2) Improve Cash Flow

Look at your inventory with fresh eyes to see what you can do to improve cash flow. 

Begin by: 

  • Analyzing and optimizing billing and collections processes. 
  • Managing expenses and negotiating better terms with suppliers.
  • Diversifying revenue streams to stabilize income.
  • Managing inventory and selling what you have in stock. 

Remember that, to a lender, cash is more important than profit, as it’s what allows you to repay the loan. 

3) Reduce Existing Debts

If you have a lot of debt, tackle the high-interest debts first.

Devise a plan, consider consolidating debts to lower payments (focus on lowering payments, not interest rates), and avoid taking on new unnecessary debts.

Doing all this will improve your debt-to-income ratio and enhance your business’s financial stability. 

4) Enhance Your Business Plan and Projections

As your business and the market evolve, a business plan is never complete.

Make time to update yours in light of the current market conditions and your evolving business goals. The more accurate your financial projections are, the better a lender can evaluate your business.

Be sure to develop clear, realistic financial projections with contingency plans, and seek feedback on your plan from mentors or industry experts.

5) Explore Alternative Funding Options

If you were denied a traditional small business loan from a bank or lending institution, don’t be dismayed—there are funding options better suited for your business.

Not every business has the ability to meet the strict lending requirements of traditional banks. Alternative financing options are any option outside of a traditional bank. 

For example, peer-to-peer (P2P) lending is a type of social lending where investors or groups of individuals are matched with entrepreneurs looking to grow. You can also look into business grants, friends and family, personal loans, or crowdfunding options. 

An Alternative Option: Revenue-Based Financing

If your business is making frequent sales but still can’t secure traditional funding, it may be time to consider revenue-based financing, sometimes known as a merchant cash advance (MCA)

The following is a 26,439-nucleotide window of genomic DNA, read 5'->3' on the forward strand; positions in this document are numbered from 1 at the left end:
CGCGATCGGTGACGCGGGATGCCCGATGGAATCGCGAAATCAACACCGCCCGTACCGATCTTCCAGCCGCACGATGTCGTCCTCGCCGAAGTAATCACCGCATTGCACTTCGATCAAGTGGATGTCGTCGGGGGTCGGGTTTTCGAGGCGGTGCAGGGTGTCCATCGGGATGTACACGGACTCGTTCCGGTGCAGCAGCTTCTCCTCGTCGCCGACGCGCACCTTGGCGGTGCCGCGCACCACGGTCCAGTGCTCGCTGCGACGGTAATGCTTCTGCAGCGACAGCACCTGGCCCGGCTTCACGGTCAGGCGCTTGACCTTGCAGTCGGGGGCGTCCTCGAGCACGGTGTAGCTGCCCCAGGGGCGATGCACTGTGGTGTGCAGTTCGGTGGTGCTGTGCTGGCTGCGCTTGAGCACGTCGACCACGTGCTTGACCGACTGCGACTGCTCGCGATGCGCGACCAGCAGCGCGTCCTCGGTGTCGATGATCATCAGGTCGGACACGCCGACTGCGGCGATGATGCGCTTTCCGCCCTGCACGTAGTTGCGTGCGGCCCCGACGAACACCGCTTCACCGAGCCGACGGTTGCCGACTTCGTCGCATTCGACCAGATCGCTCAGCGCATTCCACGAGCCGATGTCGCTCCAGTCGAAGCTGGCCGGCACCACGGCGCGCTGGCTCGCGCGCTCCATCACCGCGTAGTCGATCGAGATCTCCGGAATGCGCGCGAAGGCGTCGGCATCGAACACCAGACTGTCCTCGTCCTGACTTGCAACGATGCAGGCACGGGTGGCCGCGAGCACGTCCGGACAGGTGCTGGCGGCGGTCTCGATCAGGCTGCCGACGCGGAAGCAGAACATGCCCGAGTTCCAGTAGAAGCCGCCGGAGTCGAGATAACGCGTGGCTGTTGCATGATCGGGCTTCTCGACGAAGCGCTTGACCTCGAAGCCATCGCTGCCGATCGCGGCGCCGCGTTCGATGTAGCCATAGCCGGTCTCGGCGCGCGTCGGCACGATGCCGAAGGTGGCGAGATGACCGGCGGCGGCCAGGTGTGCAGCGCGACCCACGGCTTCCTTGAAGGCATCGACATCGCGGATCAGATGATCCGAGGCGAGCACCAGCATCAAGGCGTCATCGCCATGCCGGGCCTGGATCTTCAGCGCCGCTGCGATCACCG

This is a flexible, simple way to get fast funding based on your future sales. Because it is tied to your business’ success and it’s not a business loan, the requirements for eligibility are less stringent.

Instead, your business receives a lump-sum payment in exchange for a portion of future sales. The funder will collect a percentage of either your weekly or monthly sales, through all your revenue streams (including credit cards, checks, wires, cash, and ACHs). 

Revenue-based financing can be a great option for small businesses without impeccable credit and those who lack collateral—selling is all it takes to receive the cash.

Through revenue-based financing, your business will also gain credibility with future potential lenders, as you’ll have a more robust business history. 

With a responsible financing partner like Nexi, you could cash in up to $500,000 and be approved within 24 hours. 

Don’t Let a Small Business Loan Denial Hold You Back 

If your small business loan is denied, don’t despair.

Instead, take the time to walk through these actionable steps and learn as much as you can about the operations of your business. Put your findings on paper and get them working to improve your business’ financial standing.

If you’re searching for flexible funding options, check out revenue-based financing options from Nexi. We’re not your average lender—we are here to partner with small businesses like yours to help you discover success. 

Apply today or contact us to learn more.